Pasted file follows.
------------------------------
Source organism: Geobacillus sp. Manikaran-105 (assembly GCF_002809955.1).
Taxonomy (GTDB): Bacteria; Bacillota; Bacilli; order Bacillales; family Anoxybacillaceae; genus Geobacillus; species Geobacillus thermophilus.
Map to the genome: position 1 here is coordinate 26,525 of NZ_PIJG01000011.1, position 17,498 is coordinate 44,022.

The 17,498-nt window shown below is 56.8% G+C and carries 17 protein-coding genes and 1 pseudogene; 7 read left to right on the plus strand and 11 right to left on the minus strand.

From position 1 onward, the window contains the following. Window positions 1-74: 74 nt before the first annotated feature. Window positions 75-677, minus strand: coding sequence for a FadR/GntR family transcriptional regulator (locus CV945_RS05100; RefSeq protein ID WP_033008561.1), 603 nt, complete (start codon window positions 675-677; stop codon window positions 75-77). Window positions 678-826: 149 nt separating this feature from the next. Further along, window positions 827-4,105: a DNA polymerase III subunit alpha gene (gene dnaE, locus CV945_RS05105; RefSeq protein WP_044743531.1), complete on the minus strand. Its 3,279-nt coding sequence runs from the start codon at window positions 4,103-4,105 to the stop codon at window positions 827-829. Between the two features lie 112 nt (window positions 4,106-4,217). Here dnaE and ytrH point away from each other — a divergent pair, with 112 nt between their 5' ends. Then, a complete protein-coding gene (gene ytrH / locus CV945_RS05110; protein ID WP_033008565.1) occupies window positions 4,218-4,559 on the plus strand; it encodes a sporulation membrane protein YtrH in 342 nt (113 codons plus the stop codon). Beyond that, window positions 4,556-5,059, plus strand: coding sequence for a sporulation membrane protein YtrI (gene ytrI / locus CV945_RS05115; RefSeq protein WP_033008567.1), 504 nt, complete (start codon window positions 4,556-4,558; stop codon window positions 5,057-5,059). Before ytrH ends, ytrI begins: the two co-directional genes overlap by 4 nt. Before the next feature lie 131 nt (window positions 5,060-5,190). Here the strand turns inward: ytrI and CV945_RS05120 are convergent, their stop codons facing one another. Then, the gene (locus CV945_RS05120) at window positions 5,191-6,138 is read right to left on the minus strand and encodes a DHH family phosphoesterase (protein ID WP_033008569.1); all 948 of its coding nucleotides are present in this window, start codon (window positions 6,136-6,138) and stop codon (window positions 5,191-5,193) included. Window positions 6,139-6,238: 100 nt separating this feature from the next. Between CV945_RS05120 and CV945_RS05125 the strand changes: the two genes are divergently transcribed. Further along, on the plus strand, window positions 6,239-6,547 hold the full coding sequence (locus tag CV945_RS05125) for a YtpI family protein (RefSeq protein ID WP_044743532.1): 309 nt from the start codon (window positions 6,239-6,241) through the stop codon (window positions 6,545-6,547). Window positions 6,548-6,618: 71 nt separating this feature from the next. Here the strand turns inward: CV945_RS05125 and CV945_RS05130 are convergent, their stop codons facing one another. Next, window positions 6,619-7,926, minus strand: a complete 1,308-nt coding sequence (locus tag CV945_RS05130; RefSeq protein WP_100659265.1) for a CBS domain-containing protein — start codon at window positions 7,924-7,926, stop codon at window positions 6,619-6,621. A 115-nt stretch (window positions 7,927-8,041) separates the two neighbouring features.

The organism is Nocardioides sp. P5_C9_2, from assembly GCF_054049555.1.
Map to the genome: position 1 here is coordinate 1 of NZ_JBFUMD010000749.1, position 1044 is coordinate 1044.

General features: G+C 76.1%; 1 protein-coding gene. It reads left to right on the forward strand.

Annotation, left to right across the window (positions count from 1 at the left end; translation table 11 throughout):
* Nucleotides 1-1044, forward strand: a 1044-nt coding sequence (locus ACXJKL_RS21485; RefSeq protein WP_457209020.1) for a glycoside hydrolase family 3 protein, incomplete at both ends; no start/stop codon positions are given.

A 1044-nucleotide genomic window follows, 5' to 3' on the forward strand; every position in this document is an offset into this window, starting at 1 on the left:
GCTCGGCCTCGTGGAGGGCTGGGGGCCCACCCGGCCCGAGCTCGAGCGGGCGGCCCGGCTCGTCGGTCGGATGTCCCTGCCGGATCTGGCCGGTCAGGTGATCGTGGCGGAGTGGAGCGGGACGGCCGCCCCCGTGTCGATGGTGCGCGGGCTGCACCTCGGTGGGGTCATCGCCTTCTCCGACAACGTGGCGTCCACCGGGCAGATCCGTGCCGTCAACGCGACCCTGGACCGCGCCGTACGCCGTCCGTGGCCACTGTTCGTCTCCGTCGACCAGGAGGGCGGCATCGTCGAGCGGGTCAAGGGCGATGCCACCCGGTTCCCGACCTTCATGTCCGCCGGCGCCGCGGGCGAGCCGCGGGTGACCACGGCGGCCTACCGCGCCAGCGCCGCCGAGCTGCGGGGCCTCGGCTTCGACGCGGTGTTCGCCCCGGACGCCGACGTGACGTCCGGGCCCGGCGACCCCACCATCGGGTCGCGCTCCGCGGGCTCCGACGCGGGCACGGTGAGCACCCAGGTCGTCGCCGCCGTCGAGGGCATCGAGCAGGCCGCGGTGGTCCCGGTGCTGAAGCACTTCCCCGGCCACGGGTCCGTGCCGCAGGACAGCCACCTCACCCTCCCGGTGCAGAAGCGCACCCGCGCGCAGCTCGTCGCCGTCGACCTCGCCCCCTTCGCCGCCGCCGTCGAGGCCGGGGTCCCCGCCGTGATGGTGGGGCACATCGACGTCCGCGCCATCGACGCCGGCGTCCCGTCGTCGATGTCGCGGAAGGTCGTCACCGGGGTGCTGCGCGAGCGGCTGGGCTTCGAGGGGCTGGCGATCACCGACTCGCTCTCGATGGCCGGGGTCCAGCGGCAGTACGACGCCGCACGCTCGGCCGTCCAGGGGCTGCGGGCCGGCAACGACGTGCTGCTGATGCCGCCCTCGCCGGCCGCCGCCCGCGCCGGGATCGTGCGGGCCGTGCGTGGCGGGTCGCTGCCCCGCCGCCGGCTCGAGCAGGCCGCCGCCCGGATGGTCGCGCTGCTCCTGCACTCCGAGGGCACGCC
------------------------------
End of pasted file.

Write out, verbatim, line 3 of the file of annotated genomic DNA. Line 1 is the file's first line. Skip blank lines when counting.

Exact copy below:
Map to the genome: position 1 here is coordinate 26,525 of NZ_PIJG01000011.1, position 17,498 is coordinate 44,022.